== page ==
Protests continue in Cuba after days without power in the aftermath of Hurricane Ian

Nora Gámez Torres, Miami Herald on

Published in Weather News

Cubans in several neighborhoods in Havana and other cities took to the streets again on Friday, banging pots and pans and demanding the restoration of electrical service as they had done Thursday, after a failure in Cuba’s dilapidated power grid left the country in near total darkness since Tuesday.

Cuba’s Electrical Union blamed Hurricane Ian, which battered western Cuba on Tuesday, for the blackout. The company said Thursday it had restored the service in some places, but providing power to the entire nation will take much longer. After several hours without electricity, which for many also meant no running water, hundreds of Cubans said they had enough.

“Turn on the power!” a group of people, mostly women, chanted while they blocked the Calzada del Cerro, a busy Havana avenue, late Thursday afternoon. With her fridge leaking water, food spoiled, and facing mosquitoes and the heat, a woman who asked not to be identified told the Miami Herald she decided to join the protest.

“Everyone is tired,” a man is heard saying in one of the videos. “Here, we don’t have revolution but... repression.”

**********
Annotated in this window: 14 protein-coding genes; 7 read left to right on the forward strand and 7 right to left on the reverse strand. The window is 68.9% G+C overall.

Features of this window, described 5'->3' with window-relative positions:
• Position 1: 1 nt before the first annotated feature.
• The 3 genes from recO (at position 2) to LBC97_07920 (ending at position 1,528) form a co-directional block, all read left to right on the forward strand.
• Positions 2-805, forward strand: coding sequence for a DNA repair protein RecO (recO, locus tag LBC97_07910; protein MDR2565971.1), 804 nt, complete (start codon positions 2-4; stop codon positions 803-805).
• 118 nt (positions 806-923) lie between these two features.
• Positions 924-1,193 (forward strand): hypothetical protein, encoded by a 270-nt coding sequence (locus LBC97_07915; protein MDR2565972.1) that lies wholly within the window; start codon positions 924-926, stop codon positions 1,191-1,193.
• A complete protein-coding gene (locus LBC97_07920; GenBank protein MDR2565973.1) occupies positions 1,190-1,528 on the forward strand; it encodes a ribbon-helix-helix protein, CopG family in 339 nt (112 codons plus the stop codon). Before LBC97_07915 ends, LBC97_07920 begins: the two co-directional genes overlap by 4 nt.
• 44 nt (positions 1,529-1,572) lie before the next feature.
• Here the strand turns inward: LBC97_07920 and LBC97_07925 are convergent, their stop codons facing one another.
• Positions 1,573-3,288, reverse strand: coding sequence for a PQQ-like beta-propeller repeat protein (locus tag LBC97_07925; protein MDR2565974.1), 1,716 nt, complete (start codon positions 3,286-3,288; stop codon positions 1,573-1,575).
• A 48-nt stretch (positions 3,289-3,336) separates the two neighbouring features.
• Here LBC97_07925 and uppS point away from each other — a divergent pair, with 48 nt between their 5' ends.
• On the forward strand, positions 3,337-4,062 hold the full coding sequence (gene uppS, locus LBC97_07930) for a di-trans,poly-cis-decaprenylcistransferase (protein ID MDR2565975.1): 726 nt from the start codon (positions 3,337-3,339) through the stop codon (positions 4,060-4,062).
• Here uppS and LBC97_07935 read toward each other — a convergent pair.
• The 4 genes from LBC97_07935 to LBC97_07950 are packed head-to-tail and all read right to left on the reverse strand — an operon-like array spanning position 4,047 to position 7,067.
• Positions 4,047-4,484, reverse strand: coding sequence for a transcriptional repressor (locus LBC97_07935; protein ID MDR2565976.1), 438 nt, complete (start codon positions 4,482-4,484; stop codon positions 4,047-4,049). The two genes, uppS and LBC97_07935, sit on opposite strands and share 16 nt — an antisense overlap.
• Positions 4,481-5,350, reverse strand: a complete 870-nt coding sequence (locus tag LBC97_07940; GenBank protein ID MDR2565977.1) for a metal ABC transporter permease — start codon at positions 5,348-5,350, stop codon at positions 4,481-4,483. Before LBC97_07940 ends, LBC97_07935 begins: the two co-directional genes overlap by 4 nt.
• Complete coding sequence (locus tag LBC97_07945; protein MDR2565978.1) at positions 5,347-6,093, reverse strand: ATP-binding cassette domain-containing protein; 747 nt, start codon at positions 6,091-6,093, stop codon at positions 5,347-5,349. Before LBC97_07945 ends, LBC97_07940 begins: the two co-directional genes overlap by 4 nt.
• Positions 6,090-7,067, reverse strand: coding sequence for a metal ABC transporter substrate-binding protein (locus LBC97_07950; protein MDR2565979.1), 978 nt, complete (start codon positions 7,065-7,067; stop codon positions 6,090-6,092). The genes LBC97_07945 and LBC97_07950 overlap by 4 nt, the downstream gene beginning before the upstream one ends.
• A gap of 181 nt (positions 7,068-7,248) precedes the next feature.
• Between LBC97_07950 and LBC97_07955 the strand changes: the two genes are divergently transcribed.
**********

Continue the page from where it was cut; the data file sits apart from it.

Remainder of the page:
After the crowd started getting attention and grew, the lights in that area suddenly came back on.

But as that protest fizzled, others started to pop up around the city.


Videos circulating on social media showed crowds protesting in Arroyo Naranjo and San Francisco de Paula, in the province of Havana. In San Francisco de Paula, a group of people sat in the street banging pots and pans; known as cacerolazos. There were reports of cacerolazos in other Havana neighborhoods like Nuevo Vedado, Marianao and Boyeros, and in the city of Cárdenas in Matanzas.

Early Friday morning, independent news outlet Cubanet reported that residents were banging pots in the Havana towns of Guanabacoa and La Palma. Independent journalist Ismario Rodríguez said a similar protest took place in towns of Ayestarán and 19 de Mayo. Several social media users also reported people banging pots in Santos Suárez, another Havana neighborhood.

As the protests went on, images of heavy police deployment also started to circulate as well as reports of internet service disruptions. Several state media websites, including Granma and Cubadebate, could not be accessed from abroad.

“Confirmed: Metrics show a near-total collapse of internet traffic from Cuba amid reports of major protests over power cuts and poor conditions exacerbated by Hurricane Ian, with security forces deployed; incident likely to limit the free flow of information,” Netblock, the internet’s observatory tracking network shutdowns, said on Twitter.


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